In the world of transportation, the Internet of Things has been synonymous with telematics – connected technologies that allow managers to monitor the location and status of their vehicles.
It’s been embraced most strongly by the trucking sector, which was quick to adopt telematics as a means of enhancing delivery routing, scheduling, and monitoring driver behavior patterns.
Using telematics primarily for these reasonslimits its true potential value. Telematics, or more generally Industrial IIoT or connected assets, offer a treasure trove of deep data that can help reduce downtime, increase asset utilization, and improve operational efficiencies. However, data on asset performance and health only provides an understating of asset status. Using this information to ensure the ongoing availability of these assets requires a more complete, closed loop approach.
Today, many commercial vehicles are connected to the internetand thus able to transmit a great amount of raw information that can be used to improve transportation. Meter data pertaining to vehicle mileage, fuel consumption, engine hours,and other vehicle and engine operation data can help gauge the amount of wear and tear on a vehicle. Improved understanding of actual asset usage (also called condition-based maintenance) of an asset – including its environmental factors – can ultimately ensure more effective preventative maintenance practices.
Additionally, information captured from connected assets, including various on-board sensors,can provide detailed data pertaining to the health of an asset. Diagnostic trouble codes generated from engines,auxiliary power units, refrigeration units, power takeoffs, and other electro-mechanical devices provide insight into potential issues, and sensorscan capture everything from temperature to pressure to viscosity and particulate rates. This information can be aggregated, analyzed, and prioritized to determine the level of severity of an issue and to provide guidance on potential causes, triage, or repair plans.
However, once you get alerted to this information – what happens? The status quo is typically a bunch of phone calls, emails, and paper shuffling trying to find the people and information necessary to repair the asset in a timely, cost-effective, and correct manner.
The service and repair supply chain goes well beyond just the fleet manager who may have received an alert. These complex commercial assets typically require a small village to join into the process. At a minimum, you have the fleet (a driver or machine/equipment operator and a maintenance person), the service provider (a service advisor and at least one technician), and the OEM (tech support and field/warranty support), and data in each of their respective business systems – including build details, service history, recalls and campaigns, warranty status, customer preferences, required inspections, etc. However, many events also include a breakdown center orthird-party call center, a leasing or rental company, etc. This complex web of data, people, technology, and process requires much more than the telephone and e-mail for effective response.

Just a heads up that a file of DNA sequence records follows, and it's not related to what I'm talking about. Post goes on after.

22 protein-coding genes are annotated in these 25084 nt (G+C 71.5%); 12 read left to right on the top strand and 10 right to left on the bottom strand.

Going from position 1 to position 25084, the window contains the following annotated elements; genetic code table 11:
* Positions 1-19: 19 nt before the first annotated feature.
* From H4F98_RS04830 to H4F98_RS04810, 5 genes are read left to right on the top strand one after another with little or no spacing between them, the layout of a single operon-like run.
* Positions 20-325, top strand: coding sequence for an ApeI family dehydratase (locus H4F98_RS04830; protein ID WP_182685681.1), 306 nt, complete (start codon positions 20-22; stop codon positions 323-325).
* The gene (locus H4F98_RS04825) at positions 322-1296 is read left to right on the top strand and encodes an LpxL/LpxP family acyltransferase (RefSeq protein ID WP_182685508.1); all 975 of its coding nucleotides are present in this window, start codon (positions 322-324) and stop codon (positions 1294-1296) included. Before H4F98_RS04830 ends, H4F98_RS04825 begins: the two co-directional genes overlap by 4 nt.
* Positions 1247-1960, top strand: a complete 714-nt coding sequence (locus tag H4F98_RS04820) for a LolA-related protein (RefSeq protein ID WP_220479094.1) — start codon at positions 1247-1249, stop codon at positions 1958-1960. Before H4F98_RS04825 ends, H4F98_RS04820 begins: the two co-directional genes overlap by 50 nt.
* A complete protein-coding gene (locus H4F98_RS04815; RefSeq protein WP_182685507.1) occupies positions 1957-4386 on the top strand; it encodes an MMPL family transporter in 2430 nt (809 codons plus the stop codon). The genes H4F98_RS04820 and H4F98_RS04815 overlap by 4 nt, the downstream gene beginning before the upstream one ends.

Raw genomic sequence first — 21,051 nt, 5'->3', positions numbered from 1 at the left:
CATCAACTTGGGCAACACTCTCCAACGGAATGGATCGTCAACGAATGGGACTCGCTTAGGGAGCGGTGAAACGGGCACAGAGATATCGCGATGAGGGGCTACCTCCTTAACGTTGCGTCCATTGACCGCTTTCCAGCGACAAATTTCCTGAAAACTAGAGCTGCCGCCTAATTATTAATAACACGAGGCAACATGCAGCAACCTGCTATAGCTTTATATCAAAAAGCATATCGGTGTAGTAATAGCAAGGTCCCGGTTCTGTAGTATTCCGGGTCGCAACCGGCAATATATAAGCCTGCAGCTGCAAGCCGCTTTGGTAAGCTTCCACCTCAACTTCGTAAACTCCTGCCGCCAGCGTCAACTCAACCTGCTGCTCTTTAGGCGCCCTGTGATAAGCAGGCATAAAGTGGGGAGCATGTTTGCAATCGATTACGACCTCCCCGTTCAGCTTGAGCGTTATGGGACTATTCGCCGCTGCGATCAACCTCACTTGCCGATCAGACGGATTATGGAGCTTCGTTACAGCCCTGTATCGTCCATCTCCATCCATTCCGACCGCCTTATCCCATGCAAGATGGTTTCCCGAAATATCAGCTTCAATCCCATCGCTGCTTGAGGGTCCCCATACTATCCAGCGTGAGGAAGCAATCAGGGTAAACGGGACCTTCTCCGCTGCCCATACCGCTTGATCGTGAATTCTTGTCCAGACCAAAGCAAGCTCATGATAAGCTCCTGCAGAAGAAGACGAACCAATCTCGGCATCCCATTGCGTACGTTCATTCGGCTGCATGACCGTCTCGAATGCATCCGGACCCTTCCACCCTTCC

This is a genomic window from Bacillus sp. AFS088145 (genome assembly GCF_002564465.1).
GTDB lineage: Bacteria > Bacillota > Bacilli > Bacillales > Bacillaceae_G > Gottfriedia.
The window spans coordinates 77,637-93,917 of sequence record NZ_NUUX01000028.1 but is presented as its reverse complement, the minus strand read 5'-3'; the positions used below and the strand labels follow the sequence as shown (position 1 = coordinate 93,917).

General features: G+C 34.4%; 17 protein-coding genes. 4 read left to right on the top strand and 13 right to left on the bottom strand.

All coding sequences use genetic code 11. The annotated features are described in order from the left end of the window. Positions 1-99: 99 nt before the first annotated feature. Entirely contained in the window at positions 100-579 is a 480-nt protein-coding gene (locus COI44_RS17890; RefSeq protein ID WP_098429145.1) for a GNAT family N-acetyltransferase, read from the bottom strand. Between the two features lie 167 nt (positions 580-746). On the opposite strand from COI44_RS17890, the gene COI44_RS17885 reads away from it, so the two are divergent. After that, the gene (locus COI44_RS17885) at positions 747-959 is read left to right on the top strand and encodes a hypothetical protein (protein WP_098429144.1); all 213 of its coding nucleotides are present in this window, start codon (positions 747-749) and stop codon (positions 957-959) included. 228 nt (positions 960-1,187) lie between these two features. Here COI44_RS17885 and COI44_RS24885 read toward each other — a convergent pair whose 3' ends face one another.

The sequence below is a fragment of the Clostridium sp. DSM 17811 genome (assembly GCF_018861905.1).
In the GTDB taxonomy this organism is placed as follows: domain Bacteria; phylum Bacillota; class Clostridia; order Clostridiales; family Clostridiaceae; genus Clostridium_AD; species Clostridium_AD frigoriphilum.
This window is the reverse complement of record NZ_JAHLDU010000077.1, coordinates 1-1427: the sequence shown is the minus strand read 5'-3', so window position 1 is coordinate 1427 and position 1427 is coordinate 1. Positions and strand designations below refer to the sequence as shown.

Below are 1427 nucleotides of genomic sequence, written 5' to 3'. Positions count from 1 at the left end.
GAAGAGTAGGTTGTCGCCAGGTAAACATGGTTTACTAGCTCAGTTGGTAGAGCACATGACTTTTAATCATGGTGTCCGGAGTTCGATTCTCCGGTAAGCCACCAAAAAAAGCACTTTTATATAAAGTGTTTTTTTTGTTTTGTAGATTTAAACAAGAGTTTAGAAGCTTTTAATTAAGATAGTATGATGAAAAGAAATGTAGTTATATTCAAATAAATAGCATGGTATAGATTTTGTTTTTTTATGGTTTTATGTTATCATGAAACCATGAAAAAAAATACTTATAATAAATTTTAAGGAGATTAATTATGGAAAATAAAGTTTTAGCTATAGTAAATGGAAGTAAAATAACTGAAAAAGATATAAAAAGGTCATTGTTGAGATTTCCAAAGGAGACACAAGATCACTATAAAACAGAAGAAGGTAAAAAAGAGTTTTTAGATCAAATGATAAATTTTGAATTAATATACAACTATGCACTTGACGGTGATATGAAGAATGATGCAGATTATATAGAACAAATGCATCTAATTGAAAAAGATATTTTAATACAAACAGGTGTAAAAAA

Integrating telematics data with an automated service event management process solves these challenges. With service event management, raw telematics and sensor data is turned into actionable and intelligent information that can be used to accelerate repairs or prevent unforeseen problems. Since the data resides in the cloud, it can be easily shared and accessed by everyone in the service supply chain, eliminatingunnecessary phone calls, paperwork, and other legacy forms of documentation and communication.
Using telematics with a closed-loop service event management process can also reduce the total number of service events by including pending or deferred operations as well as upcoming maintenance operations when the asset is in service for other non-related issues.
Ultimately, pairing connected asset data with service event management results in a more streamlined and cost-efficient approach to fleet maintenance management. Triage time spent on repairs can be cut down by about 70 percent, and overall vehicle downtime by approximately 20 percent. This means that trucks spend more time on the road making their delivery deadlines,and transportation companies’ revenue streams are always moving in the right direction.
Michael Riemer, is vice president of product and channel marketing at Decisiv (www.decisiv.com).
Edited by Ken Briodagh